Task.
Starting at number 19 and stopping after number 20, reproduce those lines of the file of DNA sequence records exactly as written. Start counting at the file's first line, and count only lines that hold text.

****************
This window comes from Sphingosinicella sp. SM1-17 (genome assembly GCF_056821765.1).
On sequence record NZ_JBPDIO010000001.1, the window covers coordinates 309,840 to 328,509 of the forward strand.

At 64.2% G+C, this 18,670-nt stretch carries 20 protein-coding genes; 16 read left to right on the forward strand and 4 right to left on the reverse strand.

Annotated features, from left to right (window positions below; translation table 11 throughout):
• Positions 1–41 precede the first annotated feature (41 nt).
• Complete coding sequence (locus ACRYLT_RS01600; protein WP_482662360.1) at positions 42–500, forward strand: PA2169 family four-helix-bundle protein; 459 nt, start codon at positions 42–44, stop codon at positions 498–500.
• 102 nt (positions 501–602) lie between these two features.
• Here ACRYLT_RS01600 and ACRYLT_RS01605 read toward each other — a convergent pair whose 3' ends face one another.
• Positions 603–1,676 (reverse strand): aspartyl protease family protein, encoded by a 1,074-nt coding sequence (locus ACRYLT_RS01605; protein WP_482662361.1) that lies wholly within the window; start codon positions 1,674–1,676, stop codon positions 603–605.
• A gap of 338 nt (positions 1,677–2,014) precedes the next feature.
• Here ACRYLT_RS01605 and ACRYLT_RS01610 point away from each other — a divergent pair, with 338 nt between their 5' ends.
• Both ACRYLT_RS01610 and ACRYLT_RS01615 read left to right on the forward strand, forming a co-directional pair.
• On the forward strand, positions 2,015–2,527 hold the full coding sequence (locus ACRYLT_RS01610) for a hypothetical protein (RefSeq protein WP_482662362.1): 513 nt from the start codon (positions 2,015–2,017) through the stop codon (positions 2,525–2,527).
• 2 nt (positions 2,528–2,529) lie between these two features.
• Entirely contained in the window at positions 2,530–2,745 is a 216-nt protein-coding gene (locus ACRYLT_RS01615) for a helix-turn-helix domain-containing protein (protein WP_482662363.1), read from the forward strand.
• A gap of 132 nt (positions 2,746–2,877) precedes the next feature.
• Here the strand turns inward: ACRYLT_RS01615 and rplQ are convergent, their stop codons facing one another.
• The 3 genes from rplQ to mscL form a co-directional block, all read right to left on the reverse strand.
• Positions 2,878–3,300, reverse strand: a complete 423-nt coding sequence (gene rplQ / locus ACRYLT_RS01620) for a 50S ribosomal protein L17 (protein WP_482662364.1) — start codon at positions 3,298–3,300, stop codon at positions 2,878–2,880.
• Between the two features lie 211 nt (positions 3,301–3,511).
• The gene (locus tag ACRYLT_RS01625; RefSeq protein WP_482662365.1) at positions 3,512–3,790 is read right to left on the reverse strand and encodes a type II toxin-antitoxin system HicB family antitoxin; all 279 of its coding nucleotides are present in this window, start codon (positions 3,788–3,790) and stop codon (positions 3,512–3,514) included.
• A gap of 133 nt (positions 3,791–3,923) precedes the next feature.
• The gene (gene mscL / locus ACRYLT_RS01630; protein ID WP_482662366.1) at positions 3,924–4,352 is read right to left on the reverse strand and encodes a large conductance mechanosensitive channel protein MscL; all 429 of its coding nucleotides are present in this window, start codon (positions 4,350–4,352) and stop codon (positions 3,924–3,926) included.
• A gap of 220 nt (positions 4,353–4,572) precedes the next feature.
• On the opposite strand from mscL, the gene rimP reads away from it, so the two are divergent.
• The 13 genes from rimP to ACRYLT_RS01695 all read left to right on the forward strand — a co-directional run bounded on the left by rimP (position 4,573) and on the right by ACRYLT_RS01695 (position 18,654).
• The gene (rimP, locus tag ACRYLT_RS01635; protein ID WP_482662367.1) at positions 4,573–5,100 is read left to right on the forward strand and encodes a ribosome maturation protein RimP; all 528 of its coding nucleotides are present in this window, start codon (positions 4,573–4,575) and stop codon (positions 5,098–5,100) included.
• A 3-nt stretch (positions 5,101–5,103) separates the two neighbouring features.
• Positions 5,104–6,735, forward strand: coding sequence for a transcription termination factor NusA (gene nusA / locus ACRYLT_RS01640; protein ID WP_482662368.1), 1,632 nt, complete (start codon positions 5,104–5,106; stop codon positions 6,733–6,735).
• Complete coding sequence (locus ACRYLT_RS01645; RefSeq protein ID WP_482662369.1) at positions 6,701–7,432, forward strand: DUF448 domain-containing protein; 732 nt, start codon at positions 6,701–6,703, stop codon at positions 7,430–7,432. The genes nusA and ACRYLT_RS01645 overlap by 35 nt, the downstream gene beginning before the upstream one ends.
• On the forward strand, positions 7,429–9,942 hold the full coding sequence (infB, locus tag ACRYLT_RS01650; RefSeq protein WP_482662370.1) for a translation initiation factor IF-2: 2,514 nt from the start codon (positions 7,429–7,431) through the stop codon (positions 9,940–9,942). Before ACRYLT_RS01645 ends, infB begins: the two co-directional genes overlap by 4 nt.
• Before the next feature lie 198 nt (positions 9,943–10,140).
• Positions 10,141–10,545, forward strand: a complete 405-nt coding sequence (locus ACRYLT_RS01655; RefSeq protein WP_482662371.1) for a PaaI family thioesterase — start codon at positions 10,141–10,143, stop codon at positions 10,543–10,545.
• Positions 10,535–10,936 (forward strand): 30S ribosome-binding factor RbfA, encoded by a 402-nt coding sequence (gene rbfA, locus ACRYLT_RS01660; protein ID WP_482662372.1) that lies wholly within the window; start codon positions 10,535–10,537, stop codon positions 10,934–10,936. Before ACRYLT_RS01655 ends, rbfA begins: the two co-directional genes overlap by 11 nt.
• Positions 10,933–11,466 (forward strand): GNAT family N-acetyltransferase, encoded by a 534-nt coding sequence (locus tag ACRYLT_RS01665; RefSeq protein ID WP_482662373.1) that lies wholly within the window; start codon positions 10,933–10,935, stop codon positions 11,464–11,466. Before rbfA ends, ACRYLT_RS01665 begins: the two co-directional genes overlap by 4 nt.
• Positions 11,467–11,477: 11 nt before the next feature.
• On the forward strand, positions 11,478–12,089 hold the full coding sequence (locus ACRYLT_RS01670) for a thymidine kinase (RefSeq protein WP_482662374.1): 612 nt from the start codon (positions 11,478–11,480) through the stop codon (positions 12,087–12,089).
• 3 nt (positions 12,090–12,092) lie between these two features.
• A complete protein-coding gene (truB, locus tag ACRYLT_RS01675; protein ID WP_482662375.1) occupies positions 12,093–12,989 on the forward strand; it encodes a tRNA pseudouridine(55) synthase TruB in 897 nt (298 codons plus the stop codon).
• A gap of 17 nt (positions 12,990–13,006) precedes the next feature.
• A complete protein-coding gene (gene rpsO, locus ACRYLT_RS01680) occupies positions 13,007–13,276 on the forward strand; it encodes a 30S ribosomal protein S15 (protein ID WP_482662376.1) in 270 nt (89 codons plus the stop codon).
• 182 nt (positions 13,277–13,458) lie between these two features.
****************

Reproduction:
• Positions 2,878–3,300, reverse strand: a complete 423-nt coding sequence (gene rplQ / locus ACRYLT_RS01620) for a 50S ribosomal protein L17 (protein WP_482662364.1) — start codon at positions 3,298–3,300, stop codon at positions 2,878–2,880.
• Between the two features lie 211 nt (positions 3,301–3,511).